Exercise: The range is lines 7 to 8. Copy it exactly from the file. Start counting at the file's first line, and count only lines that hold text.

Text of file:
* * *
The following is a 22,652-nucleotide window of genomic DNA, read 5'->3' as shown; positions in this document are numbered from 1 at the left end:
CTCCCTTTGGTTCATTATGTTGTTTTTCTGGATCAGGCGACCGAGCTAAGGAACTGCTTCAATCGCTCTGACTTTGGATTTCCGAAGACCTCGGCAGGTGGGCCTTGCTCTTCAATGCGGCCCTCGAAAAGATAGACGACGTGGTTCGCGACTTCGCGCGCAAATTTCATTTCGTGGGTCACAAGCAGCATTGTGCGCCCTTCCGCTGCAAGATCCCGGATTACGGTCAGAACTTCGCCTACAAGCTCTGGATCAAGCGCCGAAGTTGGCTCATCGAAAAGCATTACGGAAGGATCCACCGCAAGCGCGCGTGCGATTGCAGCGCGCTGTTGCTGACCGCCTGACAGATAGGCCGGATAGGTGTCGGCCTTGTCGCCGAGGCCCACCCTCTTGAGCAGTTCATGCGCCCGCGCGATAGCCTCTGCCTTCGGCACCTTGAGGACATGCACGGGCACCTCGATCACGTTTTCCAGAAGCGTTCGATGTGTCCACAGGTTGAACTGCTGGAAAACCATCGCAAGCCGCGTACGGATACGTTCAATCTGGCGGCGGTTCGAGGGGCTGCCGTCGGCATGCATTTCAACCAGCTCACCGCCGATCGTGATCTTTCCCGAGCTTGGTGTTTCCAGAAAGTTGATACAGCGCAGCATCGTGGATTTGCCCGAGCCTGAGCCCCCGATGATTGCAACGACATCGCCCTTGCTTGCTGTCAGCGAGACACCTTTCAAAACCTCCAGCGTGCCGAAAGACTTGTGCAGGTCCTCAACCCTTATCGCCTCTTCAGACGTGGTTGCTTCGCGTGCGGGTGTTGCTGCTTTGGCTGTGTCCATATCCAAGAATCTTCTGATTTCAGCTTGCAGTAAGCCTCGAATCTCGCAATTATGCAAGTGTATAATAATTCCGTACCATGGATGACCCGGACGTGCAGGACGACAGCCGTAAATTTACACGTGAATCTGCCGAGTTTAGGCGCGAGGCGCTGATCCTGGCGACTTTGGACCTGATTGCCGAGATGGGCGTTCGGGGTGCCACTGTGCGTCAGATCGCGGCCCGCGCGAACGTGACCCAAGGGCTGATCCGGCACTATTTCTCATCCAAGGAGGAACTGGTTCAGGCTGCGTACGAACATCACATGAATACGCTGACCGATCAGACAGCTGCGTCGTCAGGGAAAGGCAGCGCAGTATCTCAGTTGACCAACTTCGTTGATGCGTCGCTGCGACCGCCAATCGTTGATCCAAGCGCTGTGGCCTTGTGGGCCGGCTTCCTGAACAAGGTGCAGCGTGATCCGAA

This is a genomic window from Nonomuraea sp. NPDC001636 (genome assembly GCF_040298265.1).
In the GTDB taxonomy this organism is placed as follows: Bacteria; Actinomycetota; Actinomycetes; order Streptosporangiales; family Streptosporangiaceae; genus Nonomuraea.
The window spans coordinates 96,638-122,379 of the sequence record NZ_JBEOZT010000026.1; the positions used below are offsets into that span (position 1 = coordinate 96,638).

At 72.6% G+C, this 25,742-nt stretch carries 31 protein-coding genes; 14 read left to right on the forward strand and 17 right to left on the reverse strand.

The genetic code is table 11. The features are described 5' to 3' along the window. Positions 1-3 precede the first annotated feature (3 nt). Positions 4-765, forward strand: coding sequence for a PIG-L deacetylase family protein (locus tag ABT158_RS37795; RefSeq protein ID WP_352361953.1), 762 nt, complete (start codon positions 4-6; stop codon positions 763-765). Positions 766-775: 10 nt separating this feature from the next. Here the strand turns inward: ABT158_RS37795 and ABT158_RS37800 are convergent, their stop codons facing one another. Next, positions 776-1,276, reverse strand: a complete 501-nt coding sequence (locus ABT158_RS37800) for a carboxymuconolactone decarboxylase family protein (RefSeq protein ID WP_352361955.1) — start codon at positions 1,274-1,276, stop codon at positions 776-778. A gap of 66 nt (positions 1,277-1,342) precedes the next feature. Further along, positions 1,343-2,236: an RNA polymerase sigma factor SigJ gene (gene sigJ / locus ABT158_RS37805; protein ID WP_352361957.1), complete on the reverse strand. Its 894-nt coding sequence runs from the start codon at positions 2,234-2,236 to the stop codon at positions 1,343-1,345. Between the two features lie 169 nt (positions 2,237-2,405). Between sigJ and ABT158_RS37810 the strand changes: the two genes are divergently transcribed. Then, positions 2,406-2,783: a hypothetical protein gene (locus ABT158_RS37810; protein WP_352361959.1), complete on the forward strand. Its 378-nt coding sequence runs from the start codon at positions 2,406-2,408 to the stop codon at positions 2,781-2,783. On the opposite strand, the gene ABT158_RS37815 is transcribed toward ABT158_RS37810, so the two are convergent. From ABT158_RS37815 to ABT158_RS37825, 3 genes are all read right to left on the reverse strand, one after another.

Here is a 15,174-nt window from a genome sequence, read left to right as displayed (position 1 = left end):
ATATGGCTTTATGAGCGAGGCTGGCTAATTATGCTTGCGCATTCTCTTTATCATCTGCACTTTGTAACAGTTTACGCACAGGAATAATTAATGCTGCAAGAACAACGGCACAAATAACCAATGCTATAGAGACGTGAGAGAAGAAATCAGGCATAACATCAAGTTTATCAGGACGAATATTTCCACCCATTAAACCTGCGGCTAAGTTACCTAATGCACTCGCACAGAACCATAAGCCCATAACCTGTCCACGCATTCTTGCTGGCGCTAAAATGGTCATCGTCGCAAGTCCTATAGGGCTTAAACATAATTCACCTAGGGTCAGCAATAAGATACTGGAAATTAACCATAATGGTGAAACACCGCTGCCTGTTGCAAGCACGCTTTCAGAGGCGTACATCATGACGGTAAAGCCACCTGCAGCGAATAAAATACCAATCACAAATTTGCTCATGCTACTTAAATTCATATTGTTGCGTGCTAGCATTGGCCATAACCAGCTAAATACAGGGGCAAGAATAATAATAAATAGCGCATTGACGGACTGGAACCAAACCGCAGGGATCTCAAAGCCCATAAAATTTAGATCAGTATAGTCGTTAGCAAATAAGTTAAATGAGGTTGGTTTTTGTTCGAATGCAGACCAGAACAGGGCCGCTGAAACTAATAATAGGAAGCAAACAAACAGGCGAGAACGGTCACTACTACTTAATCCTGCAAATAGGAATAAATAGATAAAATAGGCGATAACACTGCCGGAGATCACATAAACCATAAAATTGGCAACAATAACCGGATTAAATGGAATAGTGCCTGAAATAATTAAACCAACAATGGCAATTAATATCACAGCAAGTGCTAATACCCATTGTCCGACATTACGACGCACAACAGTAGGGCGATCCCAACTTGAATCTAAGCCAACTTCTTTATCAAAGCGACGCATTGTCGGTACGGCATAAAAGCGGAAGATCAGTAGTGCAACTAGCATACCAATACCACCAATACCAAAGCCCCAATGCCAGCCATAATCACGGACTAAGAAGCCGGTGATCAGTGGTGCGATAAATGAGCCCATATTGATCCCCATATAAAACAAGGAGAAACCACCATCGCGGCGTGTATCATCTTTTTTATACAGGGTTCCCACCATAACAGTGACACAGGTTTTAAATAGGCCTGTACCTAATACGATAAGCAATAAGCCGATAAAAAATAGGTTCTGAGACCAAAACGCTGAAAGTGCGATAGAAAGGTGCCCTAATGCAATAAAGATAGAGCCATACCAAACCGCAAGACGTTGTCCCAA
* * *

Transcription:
The genetic code is table 11. The features are described 5' to 3' along the window. Positions 1-3 precede the first annotated feature (3 nt). Positions 4-765, forward strand: coding sequence for a PIG-L deacetylase family protein (locus tag ABT158_RS37795; RefSeq protein ID WP_352361953.1), 762 nt, complete (start codon positions 4-6; stop codon positions 763-765). Positions 766-775: 10 nt separating this feature from the next. Here the strand turns inward: ABT158_RS37795 and ABT158_RS37800 are convergent, their stop codons facing one another. Next, positions 776-1,276, reverse strand: a complete 501-nt coding sequence (locus ABT158_RS37800) for a carboxymuconolactone decarboxylase family protein (RefSeq protein ID WP_352361955.1) — start codon at positions 1,274-1,276, stop codon at positions 776-778. A gap of 66 nt (positions 1,277-1,342) precedes the next feature. Further along, positions 1,343-2,236: an RNA polymerase sigma factor SigJ gene (gene sigJ / locus ABT158_RS37805; protein ID WP_352361957.1), complete on the reverse strand. Its 894-nt coding sequence runs from the start codon at positions 2,234-2,236 to the stop codon at positions 1,343-1,345. Between the two features lie 169 nt (positions 2,237-2,405). Between sigJ and ABT158_RS37810 the strand changes: the two genes are divergently transcribed. Then, positions 2,406-2,783: a hypothetical protein gene (locus ABT158_RS37810; protein WP_352361959.1), complete on the forward strand. Its 378-nt coding sequence runs from the start codon at positions 2,406-2,408 to the stop codon at positions 2,781-2,783. On the opposite strand, the gene ABT158_RS37815 is transcribed toward ABT158_RS37810, so the two are convergent. From ABT158_RS37815 to ABT158_RS37825, 3 genes are all read right to left on the reverse strand, one after another.

Here is a 15,174-nt window from a genome sequence, read left to right as displayed (position 1 = left end):